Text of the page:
Greg Devoir, Lead Meteorologist with the National Weather Service State College, speaks during a press conference warning about snow squalls on Nov. 14, 2022.
Watch out for snow squalls, Pa. officials warn
The storms, also known as whiteouts, move fast and can make driving conditions treacherous at a moment’s notice.
Pennsylvania transportation and law enforcement leaders are preparing for the possibility of snow squalls this winter season.
Sometimes referred to as whiteouts, snow squalls are fast-moving storms that can appear out of nowhere – and cover a roadway with blizzard conditions in mere minutes. One such storm that struck a portion of I-81 in Schuylkill County in late March caused an 80-vehicle pileup that left six people dead and several dozen more injured.
A video of the incident shows drivers standing near the pileup when oncoming traffic comes careering out of the blizzard and nearly hits them. That behavior pushed agencies like the Pennsylvania State Police to share safety tips ahead of this season’s major winter weather.
“Do not stand outside of your vehicle if it is on or near the roadway [in a snow squall],” Pennsylvania State Police Corporal Brent Miller said at a Monday news conference. “If you are involved in a pileup crash, you will be safer in your vehicle with your seatbelt fastened.”
Meteorologist Greg Devoir of the National Weather Service explained snow squalls are particularly dangerous because they can make roads dangerous on a dime: visibility can drop to zero and roads can become slippery without warning. Though areas of Pennsylvania closest to Lake Erie are the most susceptible to the storms, they can occur anywhere under the right conditions.
“Road surface temperatures can be well above freezing when a squall arrives,” Devoir said. “The air temperature might be in the mid-20s [and] road surface temperature near 50, and you get the melting and the freezing and a flash freeze.”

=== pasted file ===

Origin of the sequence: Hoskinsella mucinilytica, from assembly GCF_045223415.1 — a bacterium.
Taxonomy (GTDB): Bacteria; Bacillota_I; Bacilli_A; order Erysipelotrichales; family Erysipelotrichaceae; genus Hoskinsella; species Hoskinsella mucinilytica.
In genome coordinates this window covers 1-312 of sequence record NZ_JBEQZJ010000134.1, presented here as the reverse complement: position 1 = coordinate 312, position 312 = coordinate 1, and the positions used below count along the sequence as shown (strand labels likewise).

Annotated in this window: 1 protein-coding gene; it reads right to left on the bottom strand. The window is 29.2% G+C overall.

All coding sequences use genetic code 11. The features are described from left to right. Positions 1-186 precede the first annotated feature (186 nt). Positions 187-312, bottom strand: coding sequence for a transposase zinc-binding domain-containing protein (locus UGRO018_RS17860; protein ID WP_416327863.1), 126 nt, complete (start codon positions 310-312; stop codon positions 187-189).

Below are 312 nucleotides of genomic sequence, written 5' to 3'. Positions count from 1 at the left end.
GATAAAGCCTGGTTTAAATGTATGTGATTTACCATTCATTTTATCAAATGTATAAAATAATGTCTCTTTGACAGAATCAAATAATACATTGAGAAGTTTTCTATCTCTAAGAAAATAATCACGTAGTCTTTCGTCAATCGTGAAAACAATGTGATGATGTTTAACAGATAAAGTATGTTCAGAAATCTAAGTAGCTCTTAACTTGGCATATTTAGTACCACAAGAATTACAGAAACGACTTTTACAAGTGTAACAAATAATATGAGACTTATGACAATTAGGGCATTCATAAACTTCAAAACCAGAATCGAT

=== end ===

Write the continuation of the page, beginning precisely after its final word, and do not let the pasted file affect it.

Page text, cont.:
Devoir said radar and weather satellites can accurately track squalls when they appear, but the system isn’t foolproof. All the more reason for drivers to be wary, he added.
“With a smaller storm or a snow squall that’s really small, [radar] beams can overshoot that. We use other observational systems, but that is a challenge,” Devoir said. “Our best intent is to warn for every weather hazard, [but] even with severe weather that’s not always possible.”
Some parts of Pennsylvania have already seen a little bit of snow in the past few days – and may see even more this week.
To remind drivers to slow down when winter conditions flare up, PennDOT installed more than 40 new variable speed limit signs that can instantly change along Interstates 80, 81 and 78. Acting Deputy Secretary for Highway Administration Mike Keiser said speeds on those signs will drop when the weather calls for it. Until recently, PennDOT had deployed just 14 of them.
The majority of those new signs are along I-81, near the place where the 80 car pileup happened earlier this year. Transportation studies suggest the signs have made roads in Europe, where they’re commonplace, much safer.
“When needed, [variable speed limit signs] effectively slowed traffic and reduced or eliminated crashes,” Kaiser said. “We’re pleased to bring one more safety measure to our roadways.”
Unless you have to travel in bad weather, state leaders say you should stay home. If you’re caught in a snow squall, keep calm, slow down and increase the space between you and vehicles around you. Only leave your car if absolutely necessary – and only when it’s safe to do so.